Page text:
Infact when we had seen all of the other tigers we went back to the infants cage. What a difference!! Now there were 5 very much awake, very lively and cheeky tiger cubs crawling all over other visitors. We were so frustrated!! We had totally missed out!! But after some pleading and persuading plus a little encouragement from our tuk tuk driver we were allowed to bend the rules and go back in with the babies. And it was amazing. We were all totally in love with them. Incredible!! So we got a few more pictures and left feeling completely satisfied at last. A great experience.

Friday night Cat found a couple of mountains for us to party with so Dale and Mike joined Tom, Christine, Cat and I for some food at a riverside restaurant and then drinks in the local area. We also met up with Darren who Matty had collected on his moped in Koh Tao. We had a great night drinking cheap blue lagoons and dancing to cheesy music.

Saturday was for chilling out and we took advantage of the pool before a final day of sightseeing then off to the elephants on Monday. It turns out that Thailand has lots of Boots stores so (girls may understand this) we stocked up on cheap tampons and shower gel!! Simple pleasures!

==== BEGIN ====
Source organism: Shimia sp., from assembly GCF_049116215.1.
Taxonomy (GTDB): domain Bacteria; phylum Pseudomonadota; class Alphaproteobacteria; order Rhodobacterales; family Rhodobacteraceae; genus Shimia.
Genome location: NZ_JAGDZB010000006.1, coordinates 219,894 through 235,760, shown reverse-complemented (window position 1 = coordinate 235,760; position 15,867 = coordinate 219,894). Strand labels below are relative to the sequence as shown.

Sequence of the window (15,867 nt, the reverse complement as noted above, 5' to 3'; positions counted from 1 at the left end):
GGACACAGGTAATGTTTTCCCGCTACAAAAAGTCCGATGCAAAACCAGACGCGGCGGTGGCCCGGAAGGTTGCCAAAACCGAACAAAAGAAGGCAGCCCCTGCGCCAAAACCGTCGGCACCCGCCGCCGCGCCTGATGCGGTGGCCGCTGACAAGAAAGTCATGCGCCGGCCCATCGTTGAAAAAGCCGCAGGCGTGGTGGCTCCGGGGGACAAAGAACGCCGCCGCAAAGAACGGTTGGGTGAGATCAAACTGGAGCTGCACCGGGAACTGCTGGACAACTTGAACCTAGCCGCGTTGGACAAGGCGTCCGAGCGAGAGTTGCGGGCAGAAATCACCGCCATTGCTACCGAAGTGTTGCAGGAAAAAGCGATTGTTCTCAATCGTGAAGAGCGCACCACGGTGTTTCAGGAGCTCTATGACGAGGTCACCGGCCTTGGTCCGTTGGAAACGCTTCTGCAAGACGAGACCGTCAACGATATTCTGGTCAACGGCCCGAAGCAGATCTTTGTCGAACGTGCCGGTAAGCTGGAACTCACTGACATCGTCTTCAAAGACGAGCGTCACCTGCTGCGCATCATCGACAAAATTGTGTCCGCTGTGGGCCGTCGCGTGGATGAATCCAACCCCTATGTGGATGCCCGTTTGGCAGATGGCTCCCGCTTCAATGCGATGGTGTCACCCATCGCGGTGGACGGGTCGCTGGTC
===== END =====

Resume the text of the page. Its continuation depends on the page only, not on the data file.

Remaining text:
Sunday morning we woke up to more of the usual cloud and threats of rain and unfortunately Cat was suffering with a tummy bug. So I set off alone to go cycling round Chiang Mai. We had found a recommendation online for 'Chiang Mai Biking' who do cycling tours into the countryside. I was the only client on Sunday so I had a personal tour guide!! We covered about 35kms (luckily all flat!!) and visited a lot of local attractions. First stop was a fairly new temple, part of a monastery. I found out that about 90%252525 of Thai people are buddhist and that at some point in their life the men all spend time as a monk. Some as little as a few days and others spend years trying to improve their souls becoming more 'enlightened'. I just had fun being allowed to hit all the bells that are used to call the monks for meal times! At a later temple it was a giant gong! Making noise is fun!!

Every village has its own temple and they are all extravagantly decorated with gold and beautiful colours. That's what I like most about the different cultures we've seen so far; the colours and crazy decorations that accompany even the basic daily religious rituals.